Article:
State Energy Program (SEP) & Energy Efficiency and Conservation Block Grant Program (EECBG) funds DOE: Office of Energy Efficiency & Renewable Energy already familiar with setting up RLF programs (Guidelines11)
Portfolio & Oversight Commission
Establishes portfolio standards Energy project proposal Entrepreneurial connections Financial situation Rationale Implementation Top-down Bottom-up Incorporate learning and feedback
Controlling Bureaucrat Discretion
Ownership over policy Principal-agent problems Shirking (street-level bureaucrats)
Report to the Commission Required number of random evaluations on projects Limit interest group connections Implement a conflict of interest policy modeled on that of the North American Electric Reliability Corporation (NERC)12
Moral Hazard (Commission members)
“Consumers are the barrier”
Centrality of “the interest of the consumer” to impact nature of utilities’ operation models Overwhelmed by information required to operate customerend smart grid technologies (e.g., smart meters) Better positioned to design project standards Consumers want smart grid technologies Energy grid crosses state lines, outside the jurisdiction of any single state
“Initiatives should be led by the states”
Renewable Energy Our Policy – Focus on Utilities, Supply Side Alternative A – Focus on Consumers, Demand Side Alternative B – Initiatives led by the states Flexibility of Cost Response Effectiveness Deployment Efficiency
1 Moynihan, Michael. Electricity 2.0: Unlocking the Power of the Open Energy Network (OEN). Rep. NDN and the New policy Institute, 4. Feb. 2010. Web. http://ndn.org/sites/default/files/paper/Electricity2_0.pdf. 2 Kammen, Daniel M., Gregory F. Nemet. “The Incredible Shrinking Energy R&D Budget.” The Access Almanac. Vol. 30, Spring 2007. Web. http://www.uctc.net/access/30/Access%2030%20-%2006%20%20Almanac%20-%20R+D%20Budget.pdf . 3 Caperton, Richard W. “Congress, DOE’s loan guarantee program, and America’s Clean Energy Future.” ClimateProgress.org. 4 March 2011. Web. http://climateprogress.org/2011/03/04/congress-doe-loan-guarantee-programclean-energy/. 4 Caldwell, Jake, Richard W. Caperton. “End the Raids on Clean Energy Funding: Congress Shortchanges a Key Component of Our Clean Energy Future.” AmericanProgress.org. 11 August 2010. Web. http://www.americanprogress.org/issues/2010/08/clean_energy_raids.html.
5 Overview and Status Update of the §1603 Program. U.S. Treasury. 6 April 2011. Web. http://www.treasury.gov/initiatives/recovery/Documents/2011-0406%20-%20S1603%20Overview.pdf. 6 “Department of Energy Launches ‘America’s Next Top Energy Innovator.’” U.S. Department of Energy, Office of Energy Efficiency and Renewable Energy. 29 March 2011. Web. http://apps1.eere.energy.gov/news/progress_alerts.cfm/pa_id=508. 7 “Breakdown of Funding.” U.S. Department of Energy. Web. http://www.energy.gov/recovery/breakdown.htm. 8 Sulavik, Christopher. “Cleantech revolution: Building smart infrastructures.” Price Waterhouse Coopers US Thought Leadership Institute. December 2009. Web. http://www.pwc.com/en_US/us/technology/assets/pwc-cleantechrevolution.pdf. 9 Otto, Garth. “State Energy Revolving Loan Funds – Overview and Trends.” National Association of State Energy (NASEO). 3 August 2010. Web. http://www.naseo.org/resources/selfs/State_Energy_RLF_Report.pdf.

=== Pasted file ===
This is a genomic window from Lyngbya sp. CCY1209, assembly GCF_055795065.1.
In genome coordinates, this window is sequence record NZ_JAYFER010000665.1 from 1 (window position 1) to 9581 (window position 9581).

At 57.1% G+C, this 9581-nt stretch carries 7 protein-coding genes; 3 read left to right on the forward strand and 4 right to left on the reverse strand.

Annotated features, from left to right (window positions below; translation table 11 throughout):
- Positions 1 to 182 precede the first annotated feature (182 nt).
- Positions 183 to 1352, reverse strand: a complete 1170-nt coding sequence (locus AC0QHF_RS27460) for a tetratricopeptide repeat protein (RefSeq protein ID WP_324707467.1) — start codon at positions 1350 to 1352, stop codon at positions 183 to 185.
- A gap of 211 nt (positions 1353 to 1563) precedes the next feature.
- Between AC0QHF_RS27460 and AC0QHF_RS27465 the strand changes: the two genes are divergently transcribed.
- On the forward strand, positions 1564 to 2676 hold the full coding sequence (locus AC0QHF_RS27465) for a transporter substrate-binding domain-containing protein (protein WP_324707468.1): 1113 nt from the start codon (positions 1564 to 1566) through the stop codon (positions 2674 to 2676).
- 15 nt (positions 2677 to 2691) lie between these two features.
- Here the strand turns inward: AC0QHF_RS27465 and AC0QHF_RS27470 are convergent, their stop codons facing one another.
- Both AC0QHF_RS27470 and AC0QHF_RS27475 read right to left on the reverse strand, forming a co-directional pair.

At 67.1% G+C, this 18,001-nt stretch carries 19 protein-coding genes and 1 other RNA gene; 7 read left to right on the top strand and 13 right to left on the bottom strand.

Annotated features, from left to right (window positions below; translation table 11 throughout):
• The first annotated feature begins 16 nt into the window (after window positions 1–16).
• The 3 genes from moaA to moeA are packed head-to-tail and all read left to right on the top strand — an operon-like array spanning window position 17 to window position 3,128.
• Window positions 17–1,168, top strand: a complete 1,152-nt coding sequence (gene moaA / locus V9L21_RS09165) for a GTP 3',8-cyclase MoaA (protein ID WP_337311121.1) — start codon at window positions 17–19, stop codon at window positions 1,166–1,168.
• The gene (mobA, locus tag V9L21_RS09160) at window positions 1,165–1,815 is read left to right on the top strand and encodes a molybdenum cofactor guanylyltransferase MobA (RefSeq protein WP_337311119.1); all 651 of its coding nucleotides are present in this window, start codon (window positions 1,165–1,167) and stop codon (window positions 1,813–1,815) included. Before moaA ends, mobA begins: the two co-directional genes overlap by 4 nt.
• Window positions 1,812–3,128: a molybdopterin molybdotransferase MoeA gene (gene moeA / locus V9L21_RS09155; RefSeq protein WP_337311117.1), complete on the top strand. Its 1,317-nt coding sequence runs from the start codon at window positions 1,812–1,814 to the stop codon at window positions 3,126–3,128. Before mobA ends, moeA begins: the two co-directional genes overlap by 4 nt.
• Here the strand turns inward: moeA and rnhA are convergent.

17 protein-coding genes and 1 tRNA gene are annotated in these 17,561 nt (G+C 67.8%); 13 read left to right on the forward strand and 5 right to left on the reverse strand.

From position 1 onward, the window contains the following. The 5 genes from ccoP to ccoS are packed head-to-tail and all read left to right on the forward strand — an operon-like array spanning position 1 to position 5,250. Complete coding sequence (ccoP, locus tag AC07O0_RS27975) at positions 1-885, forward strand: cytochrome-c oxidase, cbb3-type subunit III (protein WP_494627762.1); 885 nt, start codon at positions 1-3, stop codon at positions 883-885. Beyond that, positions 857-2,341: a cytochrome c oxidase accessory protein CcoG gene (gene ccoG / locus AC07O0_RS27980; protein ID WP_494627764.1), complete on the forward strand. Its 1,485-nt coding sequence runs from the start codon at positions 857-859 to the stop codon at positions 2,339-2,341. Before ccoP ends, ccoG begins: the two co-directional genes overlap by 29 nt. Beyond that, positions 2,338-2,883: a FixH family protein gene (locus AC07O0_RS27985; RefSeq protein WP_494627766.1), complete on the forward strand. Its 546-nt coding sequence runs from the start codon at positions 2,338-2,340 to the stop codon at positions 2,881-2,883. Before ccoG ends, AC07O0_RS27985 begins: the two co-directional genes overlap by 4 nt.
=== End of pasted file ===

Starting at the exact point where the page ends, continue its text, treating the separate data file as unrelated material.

10 Ibid. 11 “Revolving Loan Funds and the State Energy Program.” US Department of Energy, Office of Energy Efficiency and Renewable Energy. 6 July 2009. Web. http://www1.eere.energy.gov/wip/pdfs/sep_rlf.pdf. 12 “Appendix A – Corporate Policies: Conflict of Interest and Business Ethics Policy for Trustees, Officers, and Employees.” North American Electric Reliability Corporation. 30 July 2008. Web. http://www.nerc.com/files/Conflict-of-Interest-and-Business-Ethics-7-08.pdf.
http://www.earthzine.org/wp-content/uploads/2010/04/transformers.jpg http://gigaom2.files.wordpress.com/2011/03/cloud_powerlines_streetlamps.jpg http://www.telegrid.com/SmartGrid.JPG https://www.cee.siemens.com/web/il/en/corporate/home/Siemens_Israel/Energysector/PowerDistribution/EnergyAu tomation/PublishingImages/Smart%20Grid.JPG http://www.guardian.com/stellentdev/groups/guardiandotcom/documents/native/gi_010643.jpg
This action might not be possible to undo. Are you sure you want to continue?
We've moved you to where you read on your other device.
Get the full title to continue reading from where you left off, or restart the preview.